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Research article - Peer-reviewed, 2022

Beyond the 'Feminization of Agriculture': Rural out-migration, shifting gender relations and emerging spaces in natural resource management

Leder, Stephanie


In international research and development discourses, the 'Feminization of Agriculture' is often used as a vague umbrella term referring to an increase in women's labor burden and responsibilities in agriculture as a result of male out-migration. However, the term is under-conceptualized, and fails to reflect changing gender relations in agriculture and natural resource management, with the potential consequence of ill-defined agriculture and gender research programs. This paper challenges narratives of the 'Feminization of Agriculture'. Drawing from feminist political ecology, this paper conceptualizes gender relations more broadly by highlighting gendered subjectivities and power relations in agriculture in contexts of male out-migration. I propose a conceptual framework to explore shifts in (1) socio-spatial struggles over resources, (2) influence within agrarian households and communal spaces, (3) aspirations, feelings of insecurity and self-determination. I build on extensive participatory fieldwork conducted in three countries, Nepal, India and Bangladesh. The conceptual framework helps analyze how some gender norms and relations are renegotiated in contexts of male out-migration. While unequal power relations shape everyday struggles in agriculture and natural resource management, for some women, increased mobility, social engagement and handling cash create new spaces to influence, move, and communicate. Importantly, everyday struggles over agricultural, water and land resources remain shaped by gender, age, caste, land ownership, remittances and household position, particularly those living with the family in-laws. Research and development programs need to take intersectionality into account and explore emerging spaces for influence, but also be aware of persistent gender norms and power relations which shape agricultural practices, aspirations and self-determination. I conclude by arguing for the need to expand the 'Feminization of Agriculture' debate towards a broader understanding of socio-spatial change and gendered subjectivities within agriculture.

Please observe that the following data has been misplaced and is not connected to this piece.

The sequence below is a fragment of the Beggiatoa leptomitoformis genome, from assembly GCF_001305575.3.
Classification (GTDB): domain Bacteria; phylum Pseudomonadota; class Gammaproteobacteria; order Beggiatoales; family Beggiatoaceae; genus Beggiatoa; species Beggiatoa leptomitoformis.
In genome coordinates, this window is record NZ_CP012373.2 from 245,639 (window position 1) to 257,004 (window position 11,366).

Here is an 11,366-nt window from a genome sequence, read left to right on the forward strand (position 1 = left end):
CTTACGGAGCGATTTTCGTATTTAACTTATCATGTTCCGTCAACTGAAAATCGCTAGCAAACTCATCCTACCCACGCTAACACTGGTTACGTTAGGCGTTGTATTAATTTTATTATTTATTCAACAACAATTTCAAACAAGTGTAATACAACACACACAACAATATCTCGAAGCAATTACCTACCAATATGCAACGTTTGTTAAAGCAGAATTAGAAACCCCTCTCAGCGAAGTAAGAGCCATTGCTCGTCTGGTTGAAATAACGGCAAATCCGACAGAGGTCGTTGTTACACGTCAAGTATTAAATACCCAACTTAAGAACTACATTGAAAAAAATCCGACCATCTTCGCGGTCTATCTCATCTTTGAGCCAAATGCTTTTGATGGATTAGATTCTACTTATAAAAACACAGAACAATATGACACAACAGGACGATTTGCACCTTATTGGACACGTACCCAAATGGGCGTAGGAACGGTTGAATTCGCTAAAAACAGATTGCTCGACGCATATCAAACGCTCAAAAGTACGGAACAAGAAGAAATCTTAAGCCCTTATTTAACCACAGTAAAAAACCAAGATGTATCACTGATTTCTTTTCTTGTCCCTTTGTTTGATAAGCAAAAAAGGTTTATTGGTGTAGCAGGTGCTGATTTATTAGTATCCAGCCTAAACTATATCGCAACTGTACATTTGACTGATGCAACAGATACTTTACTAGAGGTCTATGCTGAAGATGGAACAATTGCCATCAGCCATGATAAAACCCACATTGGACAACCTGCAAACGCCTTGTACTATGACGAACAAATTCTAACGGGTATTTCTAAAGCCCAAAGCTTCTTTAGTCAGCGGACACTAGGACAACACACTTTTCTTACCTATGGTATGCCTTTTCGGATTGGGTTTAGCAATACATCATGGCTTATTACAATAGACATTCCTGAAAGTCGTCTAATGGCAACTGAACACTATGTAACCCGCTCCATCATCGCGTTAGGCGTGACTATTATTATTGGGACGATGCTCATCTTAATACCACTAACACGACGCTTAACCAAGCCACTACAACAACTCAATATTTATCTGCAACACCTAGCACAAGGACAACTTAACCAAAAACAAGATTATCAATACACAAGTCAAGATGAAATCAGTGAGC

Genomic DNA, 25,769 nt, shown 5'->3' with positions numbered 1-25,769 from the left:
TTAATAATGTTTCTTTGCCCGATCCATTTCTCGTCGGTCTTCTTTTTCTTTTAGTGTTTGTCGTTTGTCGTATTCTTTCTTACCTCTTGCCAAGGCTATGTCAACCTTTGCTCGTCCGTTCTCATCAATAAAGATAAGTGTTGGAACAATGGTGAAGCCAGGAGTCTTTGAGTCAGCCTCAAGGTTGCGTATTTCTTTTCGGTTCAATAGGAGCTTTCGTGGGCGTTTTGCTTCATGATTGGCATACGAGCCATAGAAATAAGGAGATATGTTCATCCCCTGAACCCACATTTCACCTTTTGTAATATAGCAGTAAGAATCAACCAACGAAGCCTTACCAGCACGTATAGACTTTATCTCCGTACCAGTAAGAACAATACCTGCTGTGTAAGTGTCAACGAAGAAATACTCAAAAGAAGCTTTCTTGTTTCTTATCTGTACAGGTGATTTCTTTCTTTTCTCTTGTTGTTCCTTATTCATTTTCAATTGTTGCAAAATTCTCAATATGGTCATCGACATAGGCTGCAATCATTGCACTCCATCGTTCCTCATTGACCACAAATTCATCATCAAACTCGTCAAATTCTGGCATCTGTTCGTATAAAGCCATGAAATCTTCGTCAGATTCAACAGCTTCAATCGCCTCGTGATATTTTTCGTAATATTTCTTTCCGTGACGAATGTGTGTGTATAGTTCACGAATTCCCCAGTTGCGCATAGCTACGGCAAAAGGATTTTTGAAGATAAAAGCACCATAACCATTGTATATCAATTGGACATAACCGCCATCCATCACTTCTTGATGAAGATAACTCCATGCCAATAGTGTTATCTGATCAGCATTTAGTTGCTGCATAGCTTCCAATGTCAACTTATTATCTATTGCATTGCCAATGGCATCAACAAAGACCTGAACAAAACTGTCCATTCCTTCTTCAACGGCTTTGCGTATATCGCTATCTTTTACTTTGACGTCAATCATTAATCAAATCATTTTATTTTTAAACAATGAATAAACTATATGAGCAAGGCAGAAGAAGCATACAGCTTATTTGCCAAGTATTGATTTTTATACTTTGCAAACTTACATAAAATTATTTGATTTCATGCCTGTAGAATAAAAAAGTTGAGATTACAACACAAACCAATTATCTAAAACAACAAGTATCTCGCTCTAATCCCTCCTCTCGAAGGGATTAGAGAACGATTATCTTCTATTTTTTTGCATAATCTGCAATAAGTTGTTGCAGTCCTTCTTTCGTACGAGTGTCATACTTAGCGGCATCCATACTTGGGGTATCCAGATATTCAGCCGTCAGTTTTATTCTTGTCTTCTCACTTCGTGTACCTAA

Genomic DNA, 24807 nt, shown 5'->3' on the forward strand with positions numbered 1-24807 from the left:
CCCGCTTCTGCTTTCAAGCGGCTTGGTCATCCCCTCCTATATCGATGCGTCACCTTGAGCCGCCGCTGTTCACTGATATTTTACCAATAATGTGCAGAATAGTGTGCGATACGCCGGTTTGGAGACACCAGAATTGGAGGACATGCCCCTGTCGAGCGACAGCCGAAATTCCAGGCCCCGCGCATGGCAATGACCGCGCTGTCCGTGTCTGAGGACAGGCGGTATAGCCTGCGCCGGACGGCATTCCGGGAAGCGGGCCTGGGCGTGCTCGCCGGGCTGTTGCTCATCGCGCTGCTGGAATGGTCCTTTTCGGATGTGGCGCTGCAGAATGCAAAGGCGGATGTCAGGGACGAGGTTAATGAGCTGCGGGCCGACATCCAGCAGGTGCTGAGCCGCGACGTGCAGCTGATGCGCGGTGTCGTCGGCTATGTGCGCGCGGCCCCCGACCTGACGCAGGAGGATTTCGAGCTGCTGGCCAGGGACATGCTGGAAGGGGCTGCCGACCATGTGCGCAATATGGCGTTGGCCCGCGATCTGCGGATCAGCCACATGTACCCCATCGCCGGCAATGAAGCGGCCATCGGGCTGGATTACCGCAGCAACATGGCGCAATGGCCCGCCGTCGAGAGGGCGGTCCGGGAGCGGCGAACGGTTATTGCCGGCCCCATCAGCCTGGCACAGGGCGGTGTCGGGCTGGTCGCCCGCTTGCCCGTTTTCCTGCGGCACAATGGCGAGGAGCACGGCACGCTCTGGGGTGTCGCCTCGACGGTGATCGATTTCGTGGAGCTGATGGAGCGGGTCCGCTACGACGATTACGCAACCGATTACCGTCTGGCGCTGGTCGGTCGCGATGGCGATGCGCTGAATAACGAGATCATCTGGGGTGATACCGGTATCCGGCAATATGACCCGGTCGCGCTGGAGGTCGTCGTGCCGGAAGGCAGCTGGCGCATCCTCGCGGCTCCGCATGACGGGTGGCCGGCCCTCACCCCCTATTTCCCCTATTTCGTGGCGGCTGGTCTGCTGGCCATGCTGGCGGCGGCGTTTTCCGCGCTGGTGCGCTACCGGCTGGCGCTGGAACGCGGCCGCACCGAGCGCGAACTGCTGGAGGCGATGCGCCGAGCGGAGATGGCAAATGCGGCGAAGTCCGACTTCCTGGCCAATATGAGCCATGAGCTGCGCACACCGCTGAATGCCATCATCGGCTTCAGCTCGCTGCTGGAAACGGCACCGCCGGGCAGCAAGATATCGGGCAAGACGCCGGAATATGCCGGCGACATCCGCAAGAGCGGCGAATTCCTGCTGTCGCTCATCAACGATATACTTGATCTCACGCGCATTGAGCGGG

Feminization of agriculture; Migration; Gender; Natural resource management; Feminist political ecology; Intersectionality; Nepal; India; Bangladesh

Published in

Journal of Rural Studies
2022, volume: 91, pages: 157-169

Authors' information

Swedish University of Agricultural Sciences, Department of Urban and Rural Development

Sustainable Development Goals

SDG5 Gender equality
SDG16 Promote peaceful and inclusive societies for sustainable development, provide access to justice for all and build effective, accountable and inclusive institutions at all levels

UKÄ Subject classification

Gender Studies

Publication Identifiers


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